The Problem Is Not the Purpose
This is the second of a two-part series (see the first article here). When working with new dissertation writers on developing their problem statements, I often ask them to complete an alignment exercise that has them write out their topic, the problem statement, and the purpose statement. New researchers may find this task difficult if they have not carefully considered what the societal, real-world problem is that needs to be addressed. In its place, I often see purpose statements of what they will do in their study based on the topic about which they are interested in writing.
Remember: the problem statement does not tell us what the study is going to do. It does not tell us what needs to be done. It is so tempting to jump to the purpose of the study or even the solution to fix the problem, but here you must stay focused: what is the problem you will address? Stay on that and don’t get ahead of yourself. Support it with literature…really dig in, and get very comfortable talking about and writing about the problem as it exists in the present.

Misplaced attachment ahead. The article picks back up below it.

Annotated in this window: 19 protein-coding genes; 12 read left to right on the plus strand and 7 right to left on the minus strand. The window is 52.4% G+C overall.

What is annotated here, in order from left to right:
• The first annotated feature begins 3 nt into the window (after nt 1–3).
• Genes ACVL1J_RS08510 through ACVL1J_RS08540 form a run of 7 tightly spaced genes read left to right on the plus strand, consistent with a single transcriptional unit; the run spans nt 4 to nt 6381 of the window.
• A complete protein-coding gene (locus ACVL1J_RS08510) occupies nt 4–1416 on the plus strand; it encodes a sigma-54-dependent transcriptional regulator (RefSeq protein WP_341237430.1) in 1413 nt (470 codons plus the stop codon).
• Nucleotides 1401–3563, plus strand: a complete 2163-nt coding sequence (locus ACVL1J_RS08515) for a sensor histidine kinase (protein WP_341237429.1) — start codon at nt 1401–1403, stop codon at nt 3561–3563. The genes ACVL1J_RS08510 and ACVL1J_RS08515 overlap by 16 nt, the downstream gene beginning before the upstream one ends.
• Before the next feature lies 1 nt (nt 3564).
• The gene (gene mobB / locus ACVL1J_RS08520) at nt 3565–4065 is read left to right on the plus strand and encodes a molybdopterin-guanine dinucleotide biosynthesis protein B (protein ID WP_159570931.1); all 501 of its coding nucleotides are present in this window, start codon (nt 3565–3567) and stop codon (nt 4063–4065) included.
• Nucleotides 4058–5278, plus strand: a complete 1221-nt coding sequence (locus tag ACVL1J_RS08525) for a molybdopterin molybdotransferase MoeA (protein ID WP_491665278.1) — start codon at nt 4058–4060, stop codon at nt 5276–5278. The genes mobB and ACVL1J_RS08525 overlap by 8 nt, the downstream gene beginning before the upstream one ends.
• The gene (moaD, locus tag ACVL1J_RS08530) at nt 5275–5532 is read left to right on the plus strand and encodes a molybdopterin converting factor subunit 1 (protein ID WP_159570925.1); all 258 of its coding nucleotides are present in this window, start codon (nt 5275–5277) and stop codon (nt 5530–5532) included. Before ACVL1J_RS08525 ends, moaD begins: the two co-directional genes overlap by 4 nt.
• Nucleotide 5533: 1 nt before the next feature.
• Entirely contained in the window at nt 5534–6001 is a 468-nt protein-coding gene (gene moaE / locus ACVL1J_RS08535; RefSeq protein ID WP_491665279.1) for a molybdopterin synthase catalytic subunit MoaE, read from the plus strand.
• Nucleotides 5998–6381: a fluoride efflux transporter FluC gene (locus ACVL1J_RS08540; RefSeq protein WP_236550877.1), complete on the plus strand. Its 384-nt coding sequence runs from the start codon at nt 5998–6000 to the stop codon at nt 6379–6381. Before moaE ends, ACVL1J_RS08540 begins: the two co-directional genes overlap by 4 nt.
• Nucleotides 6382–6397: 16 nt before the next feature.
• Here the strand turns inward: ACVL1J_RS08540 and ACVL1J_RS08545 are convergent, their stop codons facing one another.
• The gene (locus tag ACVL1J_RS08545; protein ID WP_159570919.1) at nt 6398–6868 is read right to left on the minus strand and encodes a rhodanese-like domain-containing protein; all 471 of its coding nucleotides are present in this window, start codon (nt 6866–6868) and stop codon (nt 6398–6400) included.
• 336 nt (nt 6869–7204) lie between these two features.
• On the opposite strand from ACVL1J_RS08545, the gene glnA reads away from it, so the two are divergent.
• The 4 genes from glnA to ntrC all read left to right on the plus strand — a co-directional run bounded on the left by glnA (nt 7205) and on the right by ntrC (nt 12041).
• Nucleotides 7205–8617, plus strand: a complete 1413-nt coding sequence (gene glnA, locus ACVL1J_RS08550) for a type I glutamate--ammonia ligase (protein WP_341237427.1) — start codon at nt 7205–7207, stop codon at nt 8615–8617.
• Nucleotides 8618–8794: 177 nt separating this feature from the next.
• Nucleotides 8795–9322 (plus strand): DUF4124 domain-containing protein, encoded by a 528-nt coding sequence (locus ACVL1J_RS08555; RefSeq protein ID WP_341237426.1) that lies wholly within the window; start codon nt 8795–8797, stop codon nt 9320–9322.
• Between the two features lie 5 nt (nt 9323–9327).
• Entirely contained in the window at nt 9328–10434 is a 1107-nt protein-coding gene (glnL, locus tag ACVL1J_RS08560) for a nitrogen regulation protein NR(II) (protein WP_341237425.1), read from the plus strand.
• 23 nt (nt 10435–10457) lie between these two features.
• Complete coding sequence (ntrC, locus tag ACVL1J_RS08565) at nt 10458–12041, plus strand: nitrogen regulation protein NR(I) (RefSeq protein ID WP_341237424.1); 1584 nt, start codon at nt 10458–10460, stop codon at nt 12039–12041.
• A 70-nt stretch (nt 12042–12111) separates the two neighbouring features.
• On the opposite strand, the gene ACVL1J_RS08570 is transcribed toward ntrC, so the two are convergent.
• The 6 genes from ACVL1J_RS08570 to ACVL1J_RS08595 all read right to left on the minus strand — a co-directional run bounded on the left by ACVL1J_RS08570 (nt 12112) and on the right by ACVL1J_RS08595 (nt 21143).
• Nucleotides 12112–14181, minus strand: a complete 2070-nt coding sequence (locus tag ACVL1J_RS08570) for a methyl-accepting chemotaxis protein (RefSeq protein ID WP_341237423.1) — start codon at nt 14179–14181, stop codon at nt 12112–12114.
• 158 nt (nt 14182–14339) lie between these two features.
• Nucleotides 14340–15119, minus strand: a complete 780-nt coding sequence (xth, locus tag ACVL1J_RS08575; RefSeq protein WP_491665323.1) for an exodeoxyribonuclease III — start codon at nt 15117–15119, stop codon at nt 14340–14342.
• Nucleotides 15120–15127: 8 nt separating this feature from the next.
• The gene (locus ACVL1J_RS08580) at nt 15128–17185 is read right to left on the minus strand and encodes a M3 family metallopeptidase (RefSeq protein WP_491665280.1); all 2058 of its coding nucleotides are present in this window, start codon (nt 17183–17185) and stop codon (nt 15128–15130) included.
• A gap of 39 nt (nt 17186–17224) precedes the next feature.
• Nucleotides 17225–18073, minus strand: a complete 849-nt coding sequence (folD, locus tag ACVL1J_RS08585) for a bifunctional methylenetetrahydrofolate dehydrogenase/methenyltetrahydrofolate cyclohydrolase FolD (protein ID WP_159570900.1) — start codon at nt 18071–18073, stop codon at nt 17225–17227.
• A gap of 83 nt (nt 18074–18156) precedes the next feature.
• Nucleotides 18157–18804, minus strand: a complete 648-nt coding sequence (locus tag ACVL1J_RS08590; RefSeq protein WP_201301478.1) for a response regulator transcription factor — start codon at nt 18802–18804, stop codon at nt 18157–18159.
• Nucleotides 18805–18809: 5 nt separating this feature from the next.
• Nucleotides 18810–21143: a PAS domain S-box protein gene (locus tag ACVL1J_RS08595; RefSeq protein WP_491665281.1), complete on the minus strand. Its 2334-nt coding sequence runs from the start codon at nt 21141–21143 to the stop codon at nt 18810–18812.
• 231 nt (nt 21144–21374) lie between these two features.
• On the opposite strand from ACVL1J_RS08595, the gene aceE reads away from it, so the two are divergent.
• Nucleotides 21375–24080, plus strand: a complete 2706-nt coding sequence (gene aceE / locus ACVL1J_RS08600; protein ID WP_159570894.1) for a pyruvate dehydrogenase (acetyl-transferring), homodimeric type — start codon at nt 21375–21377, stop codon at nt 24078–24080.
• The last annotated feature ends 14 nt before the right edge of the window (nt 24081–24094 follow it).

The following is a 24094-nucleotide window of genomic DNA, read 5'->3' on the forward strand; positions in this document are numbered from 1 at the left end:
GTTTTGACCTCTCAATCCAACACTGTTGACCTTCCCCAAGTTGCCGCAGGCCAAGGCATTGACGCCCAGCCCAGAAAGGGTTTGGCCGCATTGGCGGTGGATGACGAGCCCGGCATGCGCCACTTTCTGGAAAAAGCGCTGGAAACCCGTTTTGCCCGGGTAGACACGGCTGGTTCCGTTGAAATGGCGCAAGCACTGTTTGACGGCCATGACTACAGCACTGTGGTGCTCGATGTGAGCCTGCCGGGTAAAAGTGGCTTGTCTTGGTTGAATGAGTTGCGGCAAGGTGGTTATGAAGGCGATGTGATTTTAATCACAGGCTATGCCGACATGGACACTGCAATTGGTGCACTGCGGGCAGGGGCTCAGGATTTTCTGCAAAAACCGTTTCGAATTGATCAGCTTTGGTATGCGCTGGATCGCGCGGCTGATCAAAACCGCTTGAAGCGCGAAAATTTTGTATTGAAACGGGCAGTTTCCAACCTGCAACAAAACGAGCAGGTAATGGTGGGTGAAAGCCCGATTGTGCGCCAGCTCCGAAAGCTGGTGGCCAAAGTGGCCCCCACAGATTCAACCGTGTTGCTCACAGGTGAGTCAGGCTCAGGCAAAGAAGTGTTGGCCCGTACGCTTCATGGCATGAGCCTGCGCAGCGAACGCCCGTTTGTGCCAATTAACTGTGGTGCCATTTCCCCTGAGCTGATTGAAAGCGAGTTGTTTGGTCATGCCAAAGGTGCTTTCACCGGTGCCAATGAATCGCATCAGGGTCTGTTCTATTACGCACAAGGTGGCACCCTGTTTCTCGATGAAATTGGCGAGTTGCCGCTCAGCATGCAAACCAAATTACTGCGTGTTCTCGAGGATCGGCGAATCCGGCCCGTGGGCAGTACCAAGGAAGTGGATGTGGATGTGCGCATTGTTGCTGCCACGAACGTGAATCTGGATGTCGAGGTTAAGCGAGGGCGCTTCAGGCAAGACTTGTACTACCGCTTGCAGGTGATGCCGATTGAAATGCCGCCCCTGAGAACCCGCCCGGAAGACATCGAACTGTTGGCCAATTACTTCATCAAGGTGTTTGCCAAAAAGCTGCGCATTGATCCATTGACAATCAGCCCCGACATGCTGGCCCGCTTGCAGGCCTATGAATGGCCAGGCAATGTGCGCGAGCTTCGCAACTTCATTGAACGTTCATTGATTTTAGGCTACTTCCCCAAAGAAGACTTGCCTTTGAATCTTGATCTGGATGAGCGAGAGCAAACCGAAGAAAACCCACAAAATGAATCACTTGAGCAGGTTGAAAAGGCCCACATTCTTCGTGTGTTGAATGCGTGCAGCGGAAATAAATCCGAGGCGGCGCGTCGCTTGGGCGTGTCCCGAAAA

Here’s an example of what I often see, based on my fictional paragraph on hierarchical employee structures:
The problem is that this study seeks to understand how employees in Fortune 500 companies perceive their opportunities for initiative in their work.
That sentence might seem glaringly obvious as (1) not a problem statement, and (2) vague because you’ve read up to this point, but I see this all the time from new writers. When you don’t know exactly what the problem is that you are addressing then it becomes really easy to slip in to telling the reader what you are going to study, instead. Remember: read the literature and let it guide you into understanding what the nature of the problem is within your topic.
The Problem Statement Section Is Short, Concise, and Robust
On average, the problem statement is two paragraphs. It is not long or filled with fluff. Think of it like a recipe: direct, concise, yet including all the ingredients. While I’ve seen problem statements as short as one paragraph or as long as four, the most common is a two-paragraph structure.